Paul 34, Phil 32, Noel 25


James II and I arrived early to find Paul A already there so we thought we would start the evening by playing something very light in Timeline: Inventions. It's not the greatest game ever made but it only takes ten minutes or so and there's some joy to be had knowing exact dates for certain cards such as James II playing the invention of Role Playing Games in 1973. After a few misplaced cards it soon came down to a shoot-out between Paul and I and I believe Paul won by correctly placing the invention of the Hot Air Balloon whereas I had misplaced the Steam Engine by a good few years. I'm sure the game would play better by mixing more versions together such as Film and Music. 

After that both Andy and Raj turned up so we moved onto a game of Murder of Crows. The objective is still spell out the word murder in front of you whilst preventing others from doing so. Each card has a letter from a pool of M, U, R, D, E, R with a part of a story on each card. Each letter also has an action so by playing M allows you to steal a card from another persons murder and so on. The first person to spell murder wins and then reads out the story they have created. Raj won with his murder involving someone being bludgeoned to death with a frozen turkey or something.
When everyone else arrived we split into tables of three and I settled down for a game of Medici with Andy and James II. James and I were novices having not played before but it was simple enough to pick up. James overpaid on the second round and crippled himself to such an extent it was too much to come back from even though he hit quite a few of the higher bonuses. Andy was successfully waiting towards the end to win valuable bids at a low cost and rack up quite the lead whereas I was somewhere in-between. By the time it had ended Andy had a comfortable 144 to my 115 and James' 85 or thereabouts. I really enjoyed this one and would like to have another stab at it sometime.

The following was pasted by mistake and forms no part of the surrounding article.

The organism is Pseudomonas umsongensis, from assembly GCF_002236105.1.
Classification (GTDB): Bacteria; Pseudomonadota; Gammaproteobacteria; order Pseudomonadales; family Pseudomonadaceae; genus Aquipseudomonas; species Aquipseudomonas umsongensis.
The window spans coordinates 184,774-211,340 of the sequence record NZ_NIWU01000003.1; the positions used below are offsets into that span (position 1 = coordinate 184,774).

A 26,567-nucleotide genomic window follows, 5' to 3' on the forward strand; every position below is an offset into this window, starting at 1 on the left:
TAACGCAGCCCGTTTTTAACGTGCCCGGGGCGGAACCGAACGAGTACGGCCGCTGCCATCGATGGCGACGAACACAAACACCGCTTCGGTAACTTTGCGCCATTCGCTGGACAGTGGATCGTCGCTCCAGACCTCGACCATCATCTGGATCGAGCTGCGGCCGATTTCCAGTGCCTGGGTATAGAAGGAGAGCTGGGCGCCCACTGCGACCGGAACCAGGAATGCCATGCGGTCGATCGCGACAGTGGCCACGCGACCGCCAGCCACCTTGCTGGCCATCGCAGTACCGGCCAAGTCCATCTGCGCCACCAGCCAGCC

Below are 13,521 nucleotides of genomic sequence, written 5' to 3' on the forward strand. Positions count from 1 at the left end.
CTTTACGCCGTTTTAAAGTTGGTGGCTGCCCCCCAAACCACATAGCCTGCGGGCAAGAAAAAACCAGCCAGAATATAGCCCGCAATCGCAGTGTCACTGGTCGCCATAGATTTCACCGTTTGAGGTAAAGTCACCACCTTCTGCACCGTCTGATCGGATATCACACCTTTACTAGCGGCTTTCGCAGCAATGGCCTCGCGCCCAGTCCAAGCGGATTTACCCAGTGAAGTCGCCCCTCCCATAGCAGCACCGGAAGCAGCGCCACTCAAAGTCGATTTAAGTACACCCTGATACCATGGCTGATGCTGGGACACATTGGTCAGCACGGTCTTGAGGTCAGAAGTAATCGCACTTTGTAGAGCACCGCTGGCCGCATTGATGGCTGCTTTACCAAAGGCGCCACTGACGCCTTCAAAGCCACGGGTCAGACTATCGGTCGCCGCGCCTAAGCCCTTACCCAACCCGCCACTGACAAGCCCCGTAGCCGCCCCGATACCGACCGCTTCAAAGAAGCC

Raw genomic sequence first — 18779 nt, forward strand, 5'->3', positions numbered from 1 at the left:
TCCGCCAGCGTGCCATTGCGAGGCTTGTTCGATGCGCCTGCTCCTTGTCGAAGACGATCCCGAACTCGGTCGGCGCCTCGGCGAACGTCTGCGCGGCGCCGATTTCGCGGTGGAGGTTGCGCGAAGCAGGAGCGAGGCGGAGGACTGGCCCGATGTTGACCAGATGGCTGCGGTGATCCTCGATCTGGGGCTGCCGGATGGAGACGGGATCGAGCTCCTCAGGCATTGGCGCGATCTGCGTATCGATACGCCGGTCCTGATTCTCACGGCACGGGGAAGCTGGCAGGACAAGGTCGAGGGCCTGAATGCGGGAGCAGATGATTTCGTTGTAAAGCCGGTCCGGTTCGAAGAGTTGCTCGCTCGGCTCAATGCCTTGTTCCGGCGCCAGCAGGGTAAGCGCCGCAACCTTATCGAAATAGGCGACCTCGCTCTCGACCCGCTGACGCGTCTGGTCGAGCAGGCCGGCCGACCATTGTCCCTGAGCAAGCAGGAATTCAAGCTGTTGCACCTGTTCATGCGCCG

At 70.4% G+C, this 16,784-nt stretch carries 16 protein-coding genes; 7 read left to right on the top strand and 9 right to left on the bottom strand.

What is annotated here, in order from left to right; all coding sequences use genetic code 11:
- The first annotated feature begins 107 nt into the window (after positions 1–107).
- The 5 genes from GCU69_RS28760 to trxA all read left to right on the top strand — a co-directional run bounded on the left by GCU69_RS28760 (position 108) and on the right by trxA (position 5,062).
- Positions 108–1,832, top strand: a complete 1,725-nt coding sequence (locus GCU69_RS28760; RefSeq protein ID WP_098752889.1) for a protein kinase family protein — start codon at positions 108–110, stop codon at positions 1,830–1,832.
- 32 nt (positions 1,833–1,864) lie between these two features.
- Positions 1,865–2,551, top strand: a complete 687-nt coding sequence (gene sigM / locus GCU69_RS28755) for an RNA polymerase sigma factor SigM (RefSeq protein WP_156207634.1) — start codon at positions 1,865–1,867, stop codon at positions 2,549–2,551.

We followed that up with another Knizia auction game with Palazzo. This time Andy was the novice as James and I had played it a few times recently. The objective is to construct the grandest palace with the most windows using the same type of material to score the most points. We were all concentrating on constructing our own palace rather than foil the others which lead to all three of us building rather grand palaces. I unfortunately made the fatal flaw of running out of time before scrapping my negative point palace as James and Andy gleefully ended the game. It ended with James on 38, myself on 33 and Andy on 29. I did have the satisfaction of building the perfect palace so there was that.

Wednesday, 2 September 2015

Learning to count the sides of a triangle

Contributors:  Dan, David, Original Flavour James, Tom One

So, another great night - we are rapidly running out of table space at this rate!
So let me see how much of this I remember. There was a game with numbered cards that went up to 23, not sure what it was other than that the number 23 was important as it was mentioned several times (no I wasn't playing, before you doubt my attention span during one of Tom's rules explanations). Sounds like a late attempt to jump on a meme to me.

There was then a bash at One Night Ultimate Finger Pointing; I'm only theorising here that James was out of control due to imbibing his extra strong ale during the procedings.
Meanwhile, myself, Soren, Anne, and Phillipe enjoyed a nice quiet moment of swooning over adorable Pandas, except they weren't always adorable but sometimes they were, tricky little beggars that they were. I seemed to win more by default than by skill, but it was a pleasant little game in any case.
Then we went to the Dark Moon once again with another full house of seven players - I'm starting to think that is too many, maybe four or five is the sweet spot for this one?

Next up was Pictomania, blimey let's not talk about Tom's five sided triangle shall we?

And to finsh off at the 'head table' was four player Mysterium, in which Soren showed us all how to play. Hmm, need to ramp up the difficulty next time he's at the table!
Also seen doing the rounds was Runebound (I feel for you all), Tragedy Looper (not Paul's sort of game apparently, but I was envious having wanted to try this one for quite a while now), the 'hilariously' titled and ridiculously over-produced (but in a good way) Flick 'em up, plus there must have been some other stuff going on surely?